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The Effects of a Mindfulness Manipulation on Adolescent Smoking
Evidence suggests that smoking cigarettes increases the likelihood of suffering from heart disease, emphysema, lung cancer, high blood pressure, and premature aging. The smoker is also at risk of many short-term health consequences such as chronic cough, yellow teeth, and unpleasant breath. Smoking is an expensive habit that can cost up to 1500 dollars per year if the individual smokes a pack per day. Tobacco industries direct 90% of recommendation their cigarette advertisements toward today’s youth, hoping to hook another young adolescent into their money making scheme. Onset of smoking in children occurs at an early age due to a number of factors that include pro-social smoking advertisements, peer, and even antismoking campaigns such as DARE. Primary prevention techniques that attempt to stop the behavior before it starts are effective because children are still young enough to be molded and influenced accordingly by the proper role-models (i.e. peers and parents).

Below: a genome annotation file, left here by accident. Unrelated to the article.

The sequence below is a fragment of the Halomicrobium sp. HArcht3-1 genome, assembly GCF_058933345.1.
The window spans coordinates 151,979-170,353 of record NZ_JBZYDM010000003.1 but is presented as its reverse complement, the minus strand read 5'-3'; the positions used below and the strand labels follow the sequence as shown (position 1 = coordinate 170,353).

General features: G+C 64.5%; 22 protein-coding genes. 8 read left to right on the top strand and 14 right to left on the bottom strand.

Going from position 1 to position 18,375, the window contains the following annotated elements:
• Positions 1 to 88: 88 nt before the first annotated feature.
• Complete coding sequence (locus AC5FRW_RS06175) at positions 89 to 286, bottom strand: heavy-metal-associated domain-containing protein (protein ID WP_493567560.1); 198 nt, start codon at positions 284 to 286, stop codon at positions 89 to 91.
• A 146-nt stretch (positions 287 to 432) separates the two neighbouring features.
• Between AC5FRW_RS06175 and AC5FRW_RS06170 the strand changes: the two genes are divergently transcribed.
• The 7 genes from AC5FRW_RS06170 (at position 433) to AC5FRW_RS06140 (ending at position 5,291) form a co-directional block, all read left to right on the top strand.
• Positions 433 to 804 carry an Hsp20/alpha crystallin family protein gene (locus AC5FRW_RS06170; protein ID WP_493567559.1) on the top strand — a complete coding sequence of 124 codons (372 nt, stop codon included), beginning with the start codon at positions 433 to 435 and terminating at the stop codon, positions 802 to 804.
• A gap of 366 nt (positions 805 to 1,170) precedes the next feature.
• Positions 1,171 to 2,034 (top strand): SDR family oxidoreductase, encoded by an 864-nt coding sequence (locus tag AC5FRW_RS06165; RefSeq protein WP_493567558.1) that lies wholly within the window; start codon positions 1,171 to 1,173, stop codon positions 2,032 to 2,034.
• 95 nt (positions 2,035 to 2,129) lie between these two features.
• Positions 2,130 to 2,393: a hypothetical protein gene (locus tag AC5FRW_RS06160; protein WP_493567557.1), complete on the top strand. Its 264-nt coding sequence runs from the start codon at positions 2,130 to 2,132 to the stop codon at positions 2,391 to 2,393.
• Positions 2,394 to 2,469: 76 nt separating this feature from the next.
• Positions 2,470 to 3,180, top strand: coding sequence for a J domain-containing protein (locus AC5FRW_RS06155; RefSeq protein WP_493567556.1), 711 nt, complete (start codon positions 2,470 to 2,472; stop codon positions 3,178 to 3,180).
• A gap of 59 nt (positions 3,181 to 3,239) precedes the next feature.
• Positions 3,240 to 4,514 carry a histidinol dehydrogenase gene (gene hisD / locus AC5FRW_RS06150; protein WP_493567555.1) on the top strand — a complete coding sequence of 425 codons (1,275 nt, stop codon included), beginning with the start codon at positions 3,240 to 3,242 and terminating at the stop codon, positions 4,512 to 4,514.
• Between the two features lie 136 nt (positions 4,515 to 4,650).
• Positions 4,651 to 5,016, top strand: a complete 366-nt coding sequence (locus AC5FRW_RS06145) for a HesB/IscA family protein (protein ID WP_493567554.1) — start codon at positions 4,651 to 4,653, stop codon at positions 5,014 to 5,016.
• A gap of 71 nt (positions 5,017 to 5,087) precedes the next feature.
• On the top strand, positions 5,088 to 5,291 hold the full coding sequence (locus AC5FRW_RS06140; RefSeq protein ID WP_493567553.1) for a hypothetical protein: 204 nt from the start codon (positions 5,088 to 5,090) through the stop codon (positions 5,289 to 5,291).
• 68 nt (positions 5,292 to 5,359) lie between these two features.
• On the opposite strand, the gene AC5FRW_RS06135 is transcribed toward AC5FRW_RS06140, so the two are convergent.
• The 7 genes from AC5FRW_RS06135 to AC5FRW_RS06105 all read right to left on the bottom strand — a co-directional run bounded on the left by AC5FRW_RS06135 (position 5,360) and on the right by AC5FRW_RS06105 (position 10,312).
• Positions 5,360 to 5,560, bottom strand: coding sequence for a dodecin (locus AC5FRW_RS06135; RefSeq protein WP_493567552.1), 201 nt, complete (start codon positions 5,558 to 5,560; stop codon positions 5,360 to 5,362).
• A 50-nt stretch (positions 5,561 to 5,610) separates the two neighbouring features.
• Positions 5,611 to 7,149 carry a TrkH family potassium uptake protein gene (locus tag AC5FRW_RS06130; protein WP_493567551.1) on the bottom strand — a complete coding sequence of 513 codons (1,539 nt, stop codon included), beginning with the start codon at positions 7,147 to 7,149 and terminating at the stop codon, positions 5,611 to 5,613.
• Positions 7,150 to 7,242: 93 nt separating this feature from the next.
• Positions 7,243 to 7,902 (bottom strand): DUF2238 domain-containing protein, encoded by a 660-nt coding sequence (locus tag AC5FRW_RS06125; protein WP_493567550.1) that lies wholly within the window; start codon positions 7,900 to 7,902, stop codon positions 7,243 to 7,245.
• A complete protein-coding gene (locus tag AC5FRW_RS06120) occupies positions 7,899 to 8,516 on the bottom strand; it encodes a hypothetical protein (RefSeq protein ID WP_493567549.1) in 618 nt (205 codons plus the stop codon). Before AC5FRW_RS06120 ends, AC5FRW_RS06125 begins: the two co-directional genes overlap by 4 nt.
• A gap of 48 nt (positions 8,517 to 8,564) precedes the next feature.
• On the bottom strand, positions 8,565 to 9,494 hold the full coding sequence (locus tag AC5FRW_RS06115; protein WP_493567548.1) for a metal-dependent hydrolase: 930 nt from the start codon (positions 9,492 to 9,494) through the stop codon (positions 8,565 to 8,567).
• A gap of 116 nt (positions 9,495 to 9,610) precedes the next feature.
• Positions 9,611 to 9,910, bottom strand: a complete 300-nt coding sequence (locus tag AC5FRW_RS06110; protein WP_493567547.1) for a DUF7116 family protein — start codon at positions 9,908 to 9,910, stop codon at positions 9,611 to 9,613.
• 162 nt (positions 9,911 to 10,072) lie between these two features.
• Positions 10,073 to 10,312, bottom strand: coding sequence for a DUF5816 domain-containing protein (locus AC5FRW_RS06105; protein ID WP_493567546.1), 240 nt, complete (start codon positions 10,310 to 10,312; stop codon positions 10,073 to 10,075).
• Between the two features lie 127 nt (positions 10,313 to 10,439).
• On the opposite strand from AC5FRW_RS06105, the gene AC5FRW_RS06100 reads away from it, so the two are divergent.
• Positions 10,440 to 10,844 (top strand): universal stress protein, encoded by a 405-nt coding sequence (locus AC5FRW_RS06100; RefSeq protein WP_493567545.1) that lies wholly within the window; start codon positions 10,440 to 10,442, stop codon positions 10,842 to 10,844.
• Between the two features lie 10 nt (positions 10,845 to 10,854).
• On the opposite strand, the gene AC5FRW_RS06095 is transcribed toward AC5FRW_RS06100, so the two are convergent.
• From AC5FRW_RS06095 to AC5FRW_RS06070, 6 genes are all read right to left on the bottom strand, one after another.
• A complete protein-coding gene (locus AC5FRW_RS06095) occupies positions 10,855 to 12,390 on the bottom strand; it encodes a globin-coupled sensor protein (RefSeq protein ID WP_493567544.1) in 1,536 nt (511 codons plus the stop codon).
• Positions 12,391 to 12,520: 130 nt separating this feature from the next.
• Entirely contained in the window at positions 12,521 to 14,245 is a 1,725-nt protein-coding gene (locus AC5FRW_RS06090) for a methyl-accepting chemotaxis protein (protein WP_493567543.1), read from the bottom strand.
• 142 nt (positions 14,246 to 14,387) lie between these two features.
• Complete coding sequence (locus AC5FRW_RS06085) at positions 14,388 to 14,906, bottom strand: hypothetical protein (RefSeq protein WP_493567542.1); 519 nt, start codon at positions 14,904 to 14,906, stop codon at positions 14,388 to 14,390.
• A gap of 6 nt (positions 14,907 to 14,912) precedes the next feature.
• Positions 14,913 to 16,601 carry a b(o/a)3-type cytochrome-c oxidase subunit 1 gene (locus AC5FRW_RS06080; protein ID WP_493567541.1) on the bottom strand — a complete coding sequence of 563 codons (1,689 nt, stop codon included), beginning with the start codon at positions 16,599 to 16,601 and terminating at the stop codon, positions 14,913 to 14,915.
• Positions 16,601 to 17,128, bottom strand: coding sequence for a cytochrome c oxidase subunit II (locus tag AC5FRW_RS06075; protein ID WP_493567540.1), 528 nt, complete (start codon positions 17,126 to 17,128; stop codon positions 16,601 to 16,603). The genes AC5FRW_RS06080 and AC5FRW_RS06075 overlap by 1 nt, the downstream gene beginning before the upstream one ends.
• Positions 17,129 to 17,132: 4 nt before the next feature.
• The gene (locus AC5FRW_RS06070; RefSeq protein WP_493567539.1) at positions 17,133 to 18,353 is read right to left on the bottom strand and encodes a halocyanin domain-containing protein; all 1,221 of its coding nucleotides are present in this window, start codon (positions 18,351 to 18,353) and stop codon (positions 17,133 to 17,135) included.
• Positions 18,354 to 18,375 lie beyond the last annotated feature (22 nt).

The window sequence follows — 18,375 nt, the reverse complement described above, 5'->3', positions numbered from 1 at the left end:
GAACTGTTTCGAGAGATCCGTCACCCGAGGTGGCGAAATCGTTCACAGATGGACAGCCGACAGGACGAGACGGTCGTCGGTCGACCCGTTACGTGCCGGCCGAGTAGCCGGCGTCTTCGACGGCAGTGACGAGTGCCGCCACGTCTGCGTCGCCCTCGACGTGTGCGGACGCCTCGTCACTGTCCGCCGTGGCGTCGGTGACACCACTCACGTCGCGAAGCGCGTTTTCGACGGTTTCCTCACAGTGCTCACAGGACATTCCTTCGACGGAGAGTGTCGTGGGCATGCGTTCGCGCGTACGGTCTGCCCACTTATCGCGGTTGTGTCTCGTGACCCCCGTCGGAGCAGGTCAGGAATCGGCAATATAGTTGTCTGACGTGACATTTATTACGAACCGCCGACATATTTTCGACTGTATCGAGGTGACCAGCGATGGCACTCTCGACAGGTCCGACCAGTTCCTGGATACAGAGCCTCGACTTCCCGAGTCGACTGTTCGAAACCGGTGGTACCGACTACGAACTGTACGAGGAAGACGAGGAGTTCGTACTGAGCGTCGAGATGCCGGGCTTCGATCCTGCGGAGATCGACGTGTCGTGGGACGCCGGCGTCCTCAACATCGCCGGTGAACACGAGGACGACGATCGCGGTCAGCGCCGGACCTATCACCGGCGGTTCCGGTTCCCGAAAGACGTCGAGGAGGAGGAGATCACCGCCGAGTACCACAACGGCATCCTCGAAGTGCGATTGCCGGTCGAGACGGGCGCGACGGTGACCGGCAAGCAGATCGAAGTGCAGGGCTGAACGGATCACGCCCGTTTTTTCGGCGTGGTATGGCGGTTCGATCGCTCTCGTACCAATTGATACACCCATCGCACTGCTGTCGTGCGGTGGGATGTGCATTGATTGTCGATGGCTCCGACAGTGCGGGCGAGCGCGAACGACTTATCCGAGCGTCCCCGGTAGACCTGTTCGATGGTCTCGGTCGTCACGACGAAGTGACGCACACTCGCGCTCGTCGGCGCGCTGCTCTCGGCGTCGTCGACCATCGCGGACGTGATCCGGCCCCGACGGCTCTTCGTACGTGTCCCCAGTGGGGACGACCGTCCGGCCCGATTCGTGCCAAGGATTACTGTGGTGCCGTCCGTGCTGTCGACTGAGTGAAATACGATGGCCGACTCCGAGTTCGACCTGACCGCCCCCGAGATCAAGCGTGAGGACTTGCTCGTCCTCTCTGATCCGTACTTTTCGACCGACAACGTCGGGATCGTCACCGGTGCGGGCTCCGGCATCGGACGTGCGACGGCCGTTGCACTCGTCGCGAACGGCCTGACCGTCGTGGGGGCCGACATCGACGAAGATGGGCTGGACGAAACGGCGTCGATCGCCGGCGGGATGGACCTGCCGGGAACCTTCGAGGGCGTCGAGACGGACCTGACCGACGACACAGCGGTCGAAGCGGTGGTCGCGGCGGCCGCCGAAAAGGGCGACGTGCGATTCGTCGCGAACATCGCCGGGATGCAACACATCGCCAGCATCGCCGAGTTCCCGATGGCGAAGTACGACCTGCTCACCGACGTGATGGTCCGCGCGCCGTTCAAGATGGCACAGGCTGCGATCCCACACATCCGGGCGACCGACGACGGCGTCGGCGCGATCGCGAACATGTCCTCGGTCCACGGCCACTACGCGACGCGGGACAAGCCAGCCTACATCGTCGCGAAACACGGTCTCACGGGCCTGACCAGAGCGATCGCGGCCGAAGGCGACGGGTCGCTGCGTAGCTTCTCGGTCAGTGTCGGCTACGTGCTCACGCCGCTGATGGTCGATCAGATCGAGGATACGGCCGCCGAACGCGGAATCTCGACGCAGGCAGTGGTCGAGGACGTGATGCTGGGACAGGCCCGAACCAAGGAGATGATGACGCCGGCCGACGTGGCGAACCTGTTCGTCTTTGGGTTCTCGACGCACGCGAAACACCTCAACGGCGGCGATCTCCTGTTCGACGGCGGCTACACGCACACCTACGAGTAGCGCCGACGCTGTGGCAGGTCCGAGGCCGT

Preventative measures, such as informational campaigns are ineffective because they are unrealistic and fail to emphasize on the here and now. These measures focus on the future health risks that may occur 20 or 30 years down the line, which is much to long for a twelve-year-old to concern himself about. Adolescents also believe that they are invincible and therefore not subject to the health risks of all other smokers. For a young adolescent, life is still novel and carefree. The health risks of smoking are not part of a twelve-year-olds mindset-at least not until he or she is grandpa’s age. DARE programs are also ineffective because they simply restate health risks that adolescents are already aware or that do not mean anything to them. DARE also suggests that smoking is
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a common habit difficult to resist when tempted. Fear manipulations lack preventative power because many of the health risks of smoking are long term-thus for a young teenager-what out of sight is out of mind. Fear manipulations are unrealistic simply because of the waiting period before the onset of disease.